Converge is the epitome of a band who knows how to turn raw emotion into art. In fact, lyrically, Jeremy Bolm and Jacob Bannon exist as kindred spirits, in that both artists write in a way which connects with those who have spent the time to look behind the music. Obviously, there is a distinct difference musically, evident when Converge take to the stage and hurl three aural-bombs into the crowd in quick succession: “Concubine”, “Dark Horse” and “Heartache”. In terms of stage presence, Bannon displays the athleticism of a boxer at the height of his game, pacing back and forth while Nate Newton (bass) and Kurt Ballou (guitars) stand locked in place channelling the sheer power of “Aimless Arrow” and “Trespass”, giving the Irish fans their first opportunity to lose their minds to these highlights from All We Love We Leave Behind.
Tonight, Bannon sounds even more rabid than usual, especially when barking through the fury of Jane Doe’s “Bitter and Then Some” and sonic maelstrom that is “All We Love We Leave Behind”. After the low-slung, Southern twang of “Sadness Comes Home”, Bannon grabs a camera from a fan and takes pictures of drummer Ben Koller’s “guns”, after which he is met by a heckle from an audience member who shouts, “No fun allowed!” To which Bannon retorts: “No fun allowed? Who’s rule is that? That’s not my rule!” before the band revisit its past with a punishing version of “My Unsaid Everything”.
Humour is not a word often associated with Converge’s music, but for those familiar with the band’s live show, it’s clear that the guys in Converge try to enjoy themselves. It’s this mix of brute force musicianship and witty onstage banter that makes for an exhilarating live show. The sludgy “Worms Will Feed” slows things down after a wild airing of “Cutter” During “Tender Abuse”, dedicated to a guy who Newton thought was Opie from Sons of Anarchy, one of the many stage-invaders does a jig onstage, while Bannon and Ballou hilariously mimic him from behind. As the night progresses, more and more fans climb on stage to dive off; something that proves easy to do due to the fact that there are no security rails or security guards separating band from crowd. It reaches levels of ridiculousness during the more aggressive tracks such as “On My Shield” and “Axe to Fall”, and as the martial explosions of “Empty on the Inside” detonates, a long-haired fan grabs Bannon by the waist and refuses to let go - that is until Bannon drags him off by his hair.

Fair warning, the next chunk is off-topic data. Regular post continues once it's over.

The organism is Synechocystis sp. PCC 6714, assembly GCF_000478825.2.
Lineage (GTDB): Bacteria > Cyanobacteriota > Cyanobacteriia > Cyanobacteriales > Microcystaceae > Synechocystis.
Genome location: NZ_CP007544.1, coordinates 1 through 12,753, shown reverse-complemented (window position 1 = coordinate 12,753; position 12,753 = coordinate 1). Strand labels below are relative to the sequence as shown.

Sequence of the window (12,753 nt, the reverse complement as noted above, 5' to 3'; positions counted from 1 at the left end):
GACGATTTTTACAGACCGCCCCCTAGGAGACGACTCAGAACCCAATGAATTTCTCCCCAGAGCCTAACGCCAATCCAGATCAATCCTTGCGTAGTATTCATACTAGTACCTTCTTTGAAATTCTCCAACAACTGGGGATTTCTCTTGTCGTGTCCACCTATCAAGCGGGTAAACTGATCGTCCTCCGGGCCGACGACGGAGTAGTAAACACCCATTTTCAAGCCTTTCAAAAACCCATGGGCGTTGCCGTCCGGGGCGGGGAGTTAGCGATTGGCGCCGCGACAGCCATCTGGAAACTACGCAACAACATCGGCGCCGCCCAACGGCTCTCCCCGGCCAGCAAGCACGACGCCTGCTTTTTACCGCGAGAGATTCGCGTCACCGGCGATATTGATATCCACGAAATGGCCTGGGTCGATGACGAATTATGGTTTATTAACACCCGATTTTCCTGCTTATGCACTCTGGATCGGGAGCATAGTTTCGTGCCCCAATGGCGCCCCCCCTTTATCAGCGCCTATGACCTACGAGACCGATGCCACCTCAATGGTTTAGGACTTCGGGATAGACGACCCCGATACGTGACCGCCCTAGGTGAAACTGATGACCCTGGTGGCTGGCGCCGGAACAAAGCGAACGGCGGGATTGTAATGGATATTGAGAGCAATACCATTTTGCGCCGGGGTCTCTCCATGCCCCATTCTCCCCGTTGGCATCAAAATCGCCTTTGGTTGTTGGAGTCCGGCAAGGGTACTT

From here, a palpable air of tension rises from the floor as the band rage through classics, “Eagles Become Vultures” and “The Broken Vow”. The venue’s security, who clearly do not understand the workings of a punk rock show, begin to eject fans from the venue for moshing and crowd surfing, taking such actions as being hostile. The tension reaches its peak during the rotten grooves of “You Fail Me”, when heavy-handed security guards and fans tussle near the exit doors. However, the tension is displaced somewhat as the last polluted riff of “You Fail Me” rings out and Converge leave the stage to rapturous applause from the packed house.
Returning for an encore, Bannon gives a positive speech to quell any negative tension left in the air between crowd and security, the crowd clapping in appreciation just as Ballou begins the sombre strains of “First Light”, which acts a precursor to the monumental crescendo that is “Last Light”—its ending dragged out in apoplectic fashion by the band.
It’s been a complete whirlwind of a night, one where the quality of the distinct support acts have complimented rather than elevated the headliner. More importantly, moments of almost riotous tension that could have spoiled the night have been eclipsed by moments of heartfelt sincerity, musical dexterity, and genuine hilarity, proving that in a live setting, no band balances ferocious musicianship, untameable energy, and sheer entertainment quite like Converge. As far as tonight goes, this band is in a league of its own when it comes to performing live.
2. Dark Horse
4. Aimless Arrow
6. Bitter and Then Some
7. All We Love We Leave Behind
8. Sadness Comes Home
9. My Unsaid Everything
10. A Glacial Pace
12. Worms Will Feed
13. Tender Abuse
14. On My Shield
15. Axe to Fall
16. Empty on the Inside
17. Eagles Become Vultures
18. The Broken Vow
19. You Fail Me
20. First Light
21. Last Light
// Notes from the Road
"Rhiannon Giddens, formerly of the Carolina Chocolate Drops, brought her Freedom Highway tour to New York for a powerful show. The tour resumes next week and hits Newport Folk later this summer.READ the article